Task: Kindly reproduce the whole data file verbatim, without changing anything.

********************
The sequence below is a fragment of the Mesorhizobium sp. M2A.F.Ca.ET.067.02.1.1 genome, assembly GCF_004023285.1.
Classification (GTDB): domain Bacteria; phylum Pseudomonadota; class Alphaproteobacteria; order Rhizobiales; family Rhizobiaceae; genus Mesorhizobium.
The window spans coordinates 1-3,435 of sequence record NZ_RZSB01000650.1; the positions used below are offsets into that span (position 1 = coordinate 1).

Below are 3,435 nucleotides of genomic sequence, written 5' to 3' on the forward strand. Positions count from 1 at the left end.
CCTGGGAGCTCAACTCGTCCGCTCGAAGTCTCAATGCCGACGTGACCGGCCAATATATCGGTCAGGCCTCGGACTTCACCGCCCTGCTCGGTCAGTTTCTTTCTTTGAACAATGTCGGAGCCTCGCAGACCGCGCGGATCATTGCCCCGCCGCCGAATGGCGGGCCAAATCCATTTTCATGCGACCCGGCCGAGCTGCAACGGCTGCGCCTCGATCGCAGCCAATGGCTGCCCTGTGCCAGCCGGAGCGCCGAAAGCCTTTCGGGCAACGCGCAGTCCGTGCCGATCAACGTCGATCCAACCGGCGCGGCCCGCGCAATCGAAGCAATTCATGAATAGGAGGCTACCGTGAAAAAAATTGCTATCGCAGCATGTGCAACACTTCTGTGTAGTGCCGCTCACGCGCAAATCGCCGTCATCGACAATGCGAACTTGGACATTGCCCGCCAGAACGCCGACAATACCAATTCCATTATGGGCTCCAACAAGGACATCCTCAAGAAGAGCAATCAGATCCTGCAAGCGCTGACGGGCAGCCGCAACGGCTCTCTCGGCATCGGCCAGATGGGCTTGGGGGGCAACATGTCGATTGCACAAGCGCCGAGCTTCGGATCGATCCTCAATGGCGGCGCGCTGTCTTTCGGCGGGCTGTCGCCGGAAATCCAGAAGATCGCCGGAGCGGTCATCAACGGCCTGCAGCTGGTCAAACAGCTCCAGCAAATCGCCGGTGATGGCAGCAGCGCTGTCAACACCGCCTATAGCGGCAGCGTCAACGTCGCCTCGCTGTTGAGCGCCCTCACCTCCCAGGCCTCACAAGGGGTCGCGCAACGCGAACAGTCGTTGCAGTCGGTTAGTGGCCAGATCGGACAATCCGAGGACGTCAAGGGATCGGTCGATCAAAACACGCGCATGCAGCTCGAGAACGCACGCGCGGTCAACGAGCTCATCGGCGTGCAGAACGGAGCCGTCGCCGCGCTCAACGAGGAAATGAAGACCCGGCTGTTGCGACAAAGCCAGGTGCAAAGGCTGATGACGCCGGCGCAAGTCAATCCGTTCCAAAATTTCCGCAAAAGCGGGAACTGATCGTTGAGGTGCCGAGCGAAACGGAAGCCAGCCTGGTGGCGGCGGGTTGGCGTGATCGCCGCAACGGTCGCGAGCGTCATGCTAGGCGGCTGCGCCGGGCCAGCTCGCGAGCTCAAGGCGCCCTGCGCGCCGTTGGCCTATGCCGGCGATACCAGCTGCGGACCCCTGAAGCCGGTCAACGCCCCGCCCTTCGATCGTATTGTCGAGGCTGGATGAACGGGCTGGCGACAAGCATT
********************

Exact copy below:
The sequence below is a fragment of the Mesorhizobium sp. M2A.F.Ca.ET.067.02.1.1 genome, assembly GCF_004023285.1.
Classification (GTDB): domain Bacteria; phylum Pseudomonadota; class Alphaproteobacteria; order Rhizobiales; family Rhizobiaceae; genus Mesorhizobium.
The window spans coordinates 1-3,435 of sequence record NZ_RZSB01000650.1; the positions used below are offsets into that span (position 1 = coordinate 1).

Below are 3,435 nucleotides of genomic sequence, written 5' to 3' on the forward strand. Positions count from 1 at the left end.
CCTGGGAGCTCAACTCGTCCGCTCGAAGTCTCAATGCCGACGTGACCGGCCAATATATCGGTCAGGCCTCGGACTTCACCGCCCTGCTCGGTCAGTTTCTTTCTTTGAACAATGTCGGAGCCTCGCAGACCGCGCGGATCATTGCCCCGCCGCCGAATGGCGGGCCAAATCCATTTTCATGCGACCCGGCCGAGCTGCAACGGCTGCGCCTCGATCGCAGCCAATGGCTGCCCTGTGCCAGCCGGAGCGCCGAAAGCCTTTCGGGCAACGCGCAGTCCGTGCCGATCAACGTCGATCCAACCGGCGCGGCCCGCGCAATCGAAGCAATTCATGAATAGGAGGCTACCGTGAAAAAAATTGCTATCGCAGCATGTGCAACACTTCTGTGTAGTGCCGCTCACGCGCAAATCGCCGTCATCGACAATGCGAACTTGGACATTGCCCGCCAGAACGCCGACAATACCAATTCCATTATGGGCTCCAACAAGGACATCCTCAAGAAGAGCAATCAGATCCTGCAAGCGCTGACGGGCAGCCGCAACGGCTCTCTCGGCATCGGCCAGATGGGCTTGGGGGGCAACATGTCGATTGCACAAGCGCCGAGCTTCGGATCGATCCTCAATGGCGGCGCGCTGTCTTTCGGCGGGCTGTCGCCGGAAATCCAGAAGATCGCCGGAGCGGTCATCAACGGCCTGCAGCTGGTCAAACAGCTCCAGCAAATCGCCGGTGATGGCAGCAGCGCTGTCAACACCGCCTATAGCGGCAGCGTCAACGTCGCCTCGCTGTTGAGCGCCCTCACCTCCCAGGCCTCACAAGGGGTCGCGCAACGCGAACAGTCGTTGCAGTCGGTTAGTGGCCAGATCGGACAATCCGAGGACGTCAAGGGATCGGTCGATCAAAACACGCGCATGCAGCTCGAGAACGCACGCGCGGTCAACGAGCTCATCGGCGTGCAGAACGGAGCCGTCGCCGCGCTCAACGAGGAAATGAAGACCCGGCTGTTGCGACAAAGCCAGGTGCAAAGGCTGATGACGCCGGCGCAAGTCAATCCGTTCCAAAATTTCCGCAAAAGCGGGAACTGATCGTTGAGGTGCCGAGCGAAACGGAAGCCAGCCTGGTGGCGGCGGGTTGGCGTGATCGCCGCAACGGTCGCGAGCGTCATGCTAGGCGGCTGCGCCGGGCCAGCTCGCGAGCTCAAGGCGCCCTGCGCGCCGTTGGCCTATGCCGGCGATACCAGCTGCGGACCCCTGAAGCCGGTCAACGCCCCGCCCTTCGATCGTATTGTCGAGGCTGGATGAACGGGCTGGCGACAAGCATT